Saturday, December 7, 2013

Rethinking Critical Thinking

The ability to critically think is in the hands of some, complexly intertwined around their fingers, slowly tightening to create an analytical machine of a man. To others, it appears to be a rumor that doesn't deserve much regard. Whilst many others both consciously and subconsciously reach out their arms, lengthening it as much as they could to get a glimpse of this "sorcery". Schools teach it as it were another mathematical formulas, while an education instills it in its students and lights the fire that would smoke up the entire mind, creating an everlasting smoke that could be either abused or put to the task to solving the world's problems.

Even so, learning to be critical is nothing but a fallacy as it demands neither conventional teaching or practice. Those who have conquered it realize that this artistry gradually developed in them without ever making its presence known. It moves in the darkness of our subconscious, tinkering our inner processes, changing our preferences and priorities, rebuilding a new system that would strengthen over time. Throughout the entire course, it warns its host not to be consumed by the sheer drive to understand. Instead, we are asked to occupy our minds with other obsessions, vehicles that would help our critical thinking mechanism to flourish without heed.

Say what?!
The sunlight persistently blinds me as we drive from one state to the other, crossing invisible borders and entering tunnels. Last night's conversation echoes in my ears, causing the space between my eyebrows to crease even further. "Critical thinking should not be blindly championed," I remember saying. "But it is wrong to receive things blindly, too!" one of my friends points out.

Balance is always a bitch!

After two and a half years studying in a liberal arts school, a sanctuary where students with critical minds are given the optimal treatment to develop their "talent", I was on the verge of falling into depression. Numbness was all I felt when I was not preoccupied critiquing another social phenomenon. My taste in life became much pickier than my taste in food, which has always been a problem since childhood. Honestly, the ability to critically think got in the way of enjoying the simple things in life. I censored myself constantly, whilst struggling to develop adaptive ways to deal with this ever growing competency.

In some ways, the suffering tied in nicely with all the privilege and achievements I had attained in college. It made me much more human. I wrote profusely and spoke eloquently. My sharpened perspective on the world added dimension to the words at the tip of my tongue. Reading also became much, much easier. Shakespeare and Beckett and Pinter's sentences no longer demanded extraneous thought. Yes, being able to think critically bore more benefits than a girl could ask for. However, having gone down this yellow brick road, I became aware that mastering this strength was not for everyone.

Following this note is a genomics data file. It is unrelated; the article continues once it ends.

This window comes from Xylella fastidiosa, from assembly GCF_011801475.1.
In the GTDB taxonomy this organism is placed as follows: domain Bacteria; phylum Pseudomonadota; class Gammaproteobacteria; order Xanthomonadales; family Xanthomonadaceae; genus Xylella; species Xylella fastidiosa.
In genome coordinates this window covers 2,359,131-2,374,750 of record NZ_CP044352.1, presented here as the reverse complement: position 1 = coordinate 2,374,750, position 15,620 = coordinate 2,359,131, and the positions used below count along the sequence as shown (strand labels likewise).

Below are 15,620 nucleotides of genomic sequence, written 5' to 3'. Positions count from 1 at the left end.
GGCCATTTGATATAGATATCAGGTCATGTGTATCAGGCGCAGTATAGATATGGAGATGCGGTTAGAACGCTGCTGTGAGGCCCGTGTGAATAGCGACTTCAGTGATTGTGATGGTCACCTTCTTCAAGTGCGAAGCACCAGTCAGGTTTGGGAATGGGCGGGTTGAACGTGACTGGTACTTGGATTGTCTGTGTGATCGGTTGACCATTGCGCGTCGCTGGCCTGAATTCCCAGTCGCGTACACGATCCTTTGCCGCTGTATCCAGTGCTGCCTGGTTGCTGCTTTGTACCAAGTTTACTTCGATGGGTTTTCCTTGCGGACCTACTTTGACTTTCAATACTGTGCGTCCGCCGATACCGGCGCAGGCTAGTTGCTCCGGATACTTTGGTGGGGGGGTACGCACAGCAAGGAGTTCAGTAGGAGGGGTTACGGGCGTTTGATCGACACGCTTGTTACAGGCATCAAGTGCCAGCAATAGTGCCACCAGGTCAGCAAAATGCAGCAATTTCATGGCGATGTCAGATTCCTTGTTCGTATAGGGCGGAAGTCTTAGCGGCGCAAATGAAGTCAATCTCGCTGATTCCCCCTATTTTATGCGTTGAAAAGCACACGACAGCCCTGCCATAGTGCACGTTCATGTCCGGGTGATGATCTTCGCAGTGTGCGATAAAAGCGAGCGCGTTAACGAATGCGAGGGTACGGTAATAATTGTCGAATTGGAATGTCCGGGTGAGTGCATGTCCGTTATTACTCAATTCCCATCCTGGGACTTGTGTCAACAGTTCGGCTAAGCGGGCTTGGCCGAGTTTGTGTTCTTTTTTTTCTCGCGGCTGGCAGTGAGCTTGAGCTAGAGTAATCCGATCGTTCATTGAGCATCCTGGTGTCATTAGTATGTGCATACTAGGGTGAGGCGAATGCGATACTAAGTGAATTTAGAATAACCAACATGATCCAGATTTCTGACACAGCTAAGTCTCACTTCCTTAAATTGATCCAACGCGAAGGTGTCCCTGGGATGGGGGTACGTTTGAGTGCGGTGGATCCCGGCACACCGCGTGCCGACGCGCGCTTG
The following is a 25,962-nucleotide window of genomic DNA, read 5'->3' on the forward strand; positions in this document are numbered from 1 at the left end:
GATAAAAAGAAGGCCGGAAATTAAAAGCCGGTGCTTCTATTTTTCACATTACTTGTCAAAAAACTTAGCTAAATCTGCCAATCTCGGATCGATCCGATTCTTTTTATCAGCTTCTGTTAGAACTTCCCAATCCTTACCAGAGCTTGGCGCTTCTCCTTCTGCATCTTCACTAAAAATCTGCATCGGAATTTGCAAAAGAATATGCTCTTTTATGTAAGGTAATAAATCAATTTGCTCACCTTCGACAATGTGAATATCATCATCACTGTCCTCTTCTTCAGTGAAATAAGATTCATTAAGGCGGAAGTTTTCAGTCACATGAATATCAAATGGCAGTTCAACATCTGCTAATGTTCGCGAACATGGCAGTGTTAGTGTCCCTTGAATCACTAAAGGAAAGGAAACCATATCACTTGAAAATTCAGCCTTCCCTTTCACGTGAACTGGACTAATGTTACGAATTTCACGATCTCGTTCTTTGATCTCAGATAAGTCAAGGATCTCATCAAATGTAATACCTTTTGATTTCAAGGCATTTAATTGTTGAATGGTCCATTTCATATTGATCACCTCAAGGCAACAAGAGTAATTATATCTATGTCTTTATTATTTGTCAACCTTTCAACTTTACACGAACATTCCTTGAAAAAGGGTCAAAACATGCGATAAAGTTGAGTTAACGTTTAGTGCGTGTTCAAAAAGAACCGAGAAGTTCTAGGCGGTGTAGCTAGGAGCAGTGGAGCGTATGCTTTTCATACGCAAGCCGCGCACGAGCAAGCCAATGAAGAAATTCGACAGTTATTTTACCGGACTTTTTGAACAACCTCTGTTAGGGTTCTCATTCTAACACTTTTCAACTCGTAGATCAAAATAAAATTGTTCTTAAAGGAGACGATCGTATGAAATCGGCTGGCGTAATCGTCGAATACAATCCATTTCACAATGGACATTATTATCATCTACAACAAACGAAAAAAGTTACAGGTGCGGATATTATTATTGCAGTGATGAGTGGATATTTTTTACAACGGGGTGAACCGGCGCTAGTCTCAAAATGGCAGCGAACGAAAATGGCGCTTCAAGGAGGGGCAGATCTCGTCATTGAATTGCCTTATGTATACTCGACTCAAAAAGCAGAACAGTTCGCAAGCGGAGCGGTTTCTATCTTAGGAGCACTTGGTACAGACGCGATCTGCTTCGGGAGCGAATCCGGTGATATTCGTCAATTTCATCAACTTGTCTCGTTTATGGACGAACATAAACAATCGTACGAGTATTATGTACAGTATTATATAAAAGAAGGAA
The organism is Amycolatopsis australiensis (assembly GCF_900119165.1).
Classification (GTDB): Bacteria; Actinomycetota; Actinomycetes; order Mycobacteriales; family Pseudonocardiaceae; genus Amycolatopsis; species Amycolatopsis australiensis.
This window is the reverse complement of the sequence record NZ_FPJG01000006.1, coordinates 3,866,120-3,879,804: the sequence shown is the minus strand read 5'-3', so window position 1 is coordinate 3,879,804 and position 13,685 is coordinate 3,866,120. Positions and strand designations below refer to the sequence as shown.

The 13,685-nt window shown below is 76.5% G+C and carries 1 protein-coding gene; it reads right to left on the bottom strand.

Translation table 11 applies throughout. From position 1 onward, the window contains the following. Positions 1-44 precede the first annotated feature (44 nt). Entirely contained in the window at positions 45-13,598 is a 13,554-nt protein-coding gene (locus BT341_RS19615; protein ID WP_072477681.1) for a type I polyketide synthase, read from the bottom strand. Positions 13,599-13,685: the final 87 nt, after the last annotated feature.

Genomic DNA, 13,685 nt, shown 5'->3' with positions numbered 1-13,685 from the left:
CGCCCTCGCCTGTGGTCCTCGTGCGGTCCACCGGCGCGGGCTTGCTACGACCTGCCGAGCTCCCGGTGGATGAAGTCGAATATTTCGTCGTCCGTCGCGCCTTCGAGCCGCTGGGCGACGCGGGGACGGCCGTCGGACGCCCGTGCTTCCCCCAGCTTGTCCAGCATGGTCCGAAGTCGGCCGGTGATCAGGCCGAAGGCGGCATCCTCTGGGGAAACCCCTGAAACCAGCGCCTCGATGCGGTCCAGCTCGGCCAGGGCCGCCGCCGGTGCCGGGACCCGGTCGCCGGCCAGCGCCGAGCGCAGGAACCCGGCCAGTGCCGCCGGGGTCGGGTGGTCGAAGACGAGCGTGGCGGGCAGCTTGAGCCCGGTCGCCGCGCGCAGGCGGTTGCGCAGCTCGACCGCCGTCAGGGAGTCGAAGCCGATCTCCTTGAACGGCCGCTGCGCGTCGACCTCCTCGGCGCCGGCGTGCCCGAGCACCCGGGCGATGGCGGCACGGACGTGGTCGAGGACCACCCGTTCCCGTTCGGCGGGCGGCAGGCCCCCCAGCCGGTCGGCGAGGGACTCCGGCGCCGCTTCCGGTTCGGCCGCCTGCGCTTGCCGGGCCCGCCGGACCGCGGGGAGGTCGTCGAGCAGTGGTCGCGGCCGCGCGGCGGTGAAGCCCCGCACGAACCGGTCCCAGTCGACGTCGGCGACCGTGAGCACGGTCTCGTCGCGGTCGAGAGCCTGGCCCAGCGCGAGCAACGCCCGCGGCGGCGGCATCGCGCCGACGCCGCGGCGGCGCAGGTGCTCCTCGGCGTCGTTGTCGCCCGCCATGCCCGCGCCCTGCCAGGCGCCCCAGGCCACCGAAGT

I mean, seriously, I would hate to wake up to a world that would analyze my clothing options based on some historical event and its manifestation and reflection on today's society. For instance, take Brendan DeLaurier in the latest Mindy Project episode. He is the epitome of a (severe) critical thinker. Instead of embracing his girlfriend, Maria Menounos, after she sang Santa Baby, which admittedly is a problematic song, DeLaurier lectured her on gender equality, akin to few of my past articles.

My inner expression, sometimes, well umm... maybe more than sometimes
In my opinion, we should all be able to think critically on a basic level. Do ask questions. Yet, avoid ruminating. And please don't forget to schedule in some self-reflection time, but not too much or you would be void of any self-assurance, like I sometimes feel.

On another note, to teach critical thinking is not as simple as teaching another language or a musical instrument. Though it may require some time in-class, critical thinking should be supported by the surrounding, society, and the norms. For example, a few days ago I overheard a junior say, "If we weren't at Sarah Lawrence, I doubt that we would even have these crazy conversations." It's true, our school is fertile ground to critique, critique, critique. No one really gets penalized for being too critical. Sometimes lunches are had for the sake of disagreeing. However, I remember not having as much freedom in high school, where certain things were the law and should not be questioned. The same goes with people. Some are open to threatening conversations, while others aren't. However, in order to "make" everyone become a critical thinker, the appropriate environment is needed.

As you can see, there is still much to talk about critical thinking, including how it influences our professional and personal life, its place in the workplace, as well as how it mingles with certain aspects of society, such as the legal system and religion. Perhaps, this could be the first installment on critical thinking.

Happy holidays! Here is a great example of restraining oneself from being overly critical. Refrain from commenting how Santa's race influenced the entire construction of Christmas. Uugh! I feel the urge to continue typing, as words spread through the palms of my hands. Gotta stop before its too late!

*Author only owns the rights to the first photo, not the GIF. The GIF was taken from the fabulous tumblr: http://whatshouldwecallme.tumblr.com/

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